Claim No: CFI-012-2016 

THE DUBAI INTERNATIONAL FINANCIAL CENTRE COURTS

In the name of His Highness Sheikh Mohammad Bin Rashid Al Maktoum, Ruler of Dubai

IN THE COURT OF FIRST INSTANCE

BEFORE H.E. JUSTICE SHAMLAN AL SAWALEHI

BETWEEN

 

PETER MATTHEW JAMES GRAY

                                                                                                                    Claimant/Respondent

and

 

GIBSON, DUNN & CRUTCHER LLP

Defendant/Applicant 

                                                                                               

Hearing: 22 June 2016

Counsel: Patrick Hennessey as lead counsel for the Claimant, with Julian Critchlow assisting (Al Bawardi Advocates & Legal Consultants)

Graham Lovet as lead counsel for the Defendant, with Ryan Whelan assisting (Gibson Dunn & Crutcher LLP)

Judgment:        14 July 2016


JUDGMENT OF H.E. JUSTICE SHAMLAN AL SAWALEHI


Summary of Judgment

This Application arose out of a claim commenced by an employee (the “Claimant”) against his employer (the “Defendant”). In response, the Defendant subsequently brought this Application, relying on Article 13(1) of the DIFC Arbitration Law in submitting that the Claimant’s Claim relates to an employment dispute which is subject to an Arbitration Agreement and as such, the DIFC Court should declare it does not have jurisdiction to deal with the Claim, choose not to exercise its jurisdiction, dismiss the proceedings or stay them until it has been determined that the Arbitration Agreement is null and void, inoperative or incapable of being performed. The Claimant responded with Article 12(2) of DIFC Arbitration Law, contending that the Arbitration Agreement cannot be enforced against him as he has not provided his written consent after the dispute has arisen, nor has he submitted to arbitration proceedings.

The learned Judge was satisfied that the DIFC Courts would ordinarily have jurisdiction to deal with the claim under one or more of the jurisdictional gateways provided for under Article 5(A)(1) of Dubai Law No.12 of 2014, as the Claim arises out of a contract partly or wholly concluded, finalised or performed within the DIFC. He also determined that the provision for a phased alternative dispute resolution process within the arbitration agreement did not preclude it from being valid.

The arbitration agreement did not specify a Seat of Arbitration, rather, it allowed for the parties to agree upon an arbitrator and forum at the relevant time, with a direction for the arbitration to be referred to California in the event that there is no agreement between the parties. Counsel for both parties had also indicated that they had entertained the possibility of arbitration in Dubai or London as an alternative to California. The learned Judge found that the Seat of Arbitration had not yet been determined, although it was likely to be outside of the DIFC and this was definitive in considering the application of DIFC Arbitration Law.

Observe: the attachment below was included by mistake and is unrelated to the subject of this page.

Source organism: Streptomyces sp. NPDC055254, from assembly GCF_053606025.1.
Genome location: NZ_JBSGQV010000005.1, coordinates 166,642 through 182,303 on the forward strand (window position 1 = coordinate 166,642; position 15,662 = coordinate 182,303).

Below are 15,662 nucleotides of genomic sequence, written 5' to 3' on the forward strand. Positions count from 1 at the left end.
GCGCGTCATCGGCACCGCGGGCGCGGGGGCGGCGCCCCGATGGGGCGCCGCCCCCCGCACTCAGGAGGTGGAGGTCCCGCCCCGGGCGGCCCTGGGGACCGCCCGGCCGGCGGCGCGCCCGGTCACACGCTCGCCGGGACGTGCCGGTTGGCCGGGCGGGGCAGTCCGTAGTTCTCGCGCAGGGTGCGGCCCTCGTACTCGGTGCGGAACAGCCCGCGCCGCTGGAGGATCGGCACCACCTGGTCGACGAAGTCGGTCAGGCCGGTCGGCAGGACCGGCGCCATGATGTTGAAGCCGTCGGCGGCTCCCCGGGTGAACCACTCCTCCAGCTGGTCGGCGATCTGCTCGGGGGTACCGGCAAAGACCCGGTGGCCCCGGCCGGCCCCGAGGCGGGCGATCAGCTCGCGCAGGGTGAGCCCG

The learned Judge found that due to the Seat of Arbitration being undetermined or likely to be outside of the DIFC and pursuant to Part 2(7) of DIFC Arbitration Law No. 1 of 2008, Article 13 applied to affording the parties an opportunity to arbitrate. It was decided that the proceedings would not be dismissed as the DIFC Courts would ordinarily have jurisdiction to deal with the claim, rather a stay was ordered in favour of arbitration in accordance with the terms of the arbitration agreement.

 This summary is not part of the Judgment and should not be cited as such 

ORDER

UPON reviewing the Claimant’s Claim Form dated 22 March 2016

AND UPON reviewing the Defendant’s Application Notice CFI-012-2016/1 dated 20 April 2016 seeking an Order declaring that the DIFC Court does not have or shall not exercise its jurisdiction to deal with the Claimant’s case, further and in the alternative, that these proceedings should be dismissed or stayed pending a decision by this Court that the Arbitration Agreement is null and void, inoperative or incapable of being performed

AND UPON reviewing all correspondence and evidence on the Court file

AND UPON hearing Counsel for the Claimant and Counsel for the Defendant on 22 June 2016

IT IS HEREBY ORDERED THAT:

1. The proceedings in CFI-012-2016 be stayed pending the outcome of arbitration proceedings.

2. The Claimant shall pay the Defendant’s costs, to be determined by the Registrar if not agreed.

 

Issued by:

Mark Beer

Registrar

Date of issue: 14 July 2016

At: 4pm 

 

JUDGMENT

Background

1.This application arises out of the Claimant’s claim for declarations, indemnities and monetary compensation arising out of the termination of the Claimant’s employment by the Defendant (the “Claim”).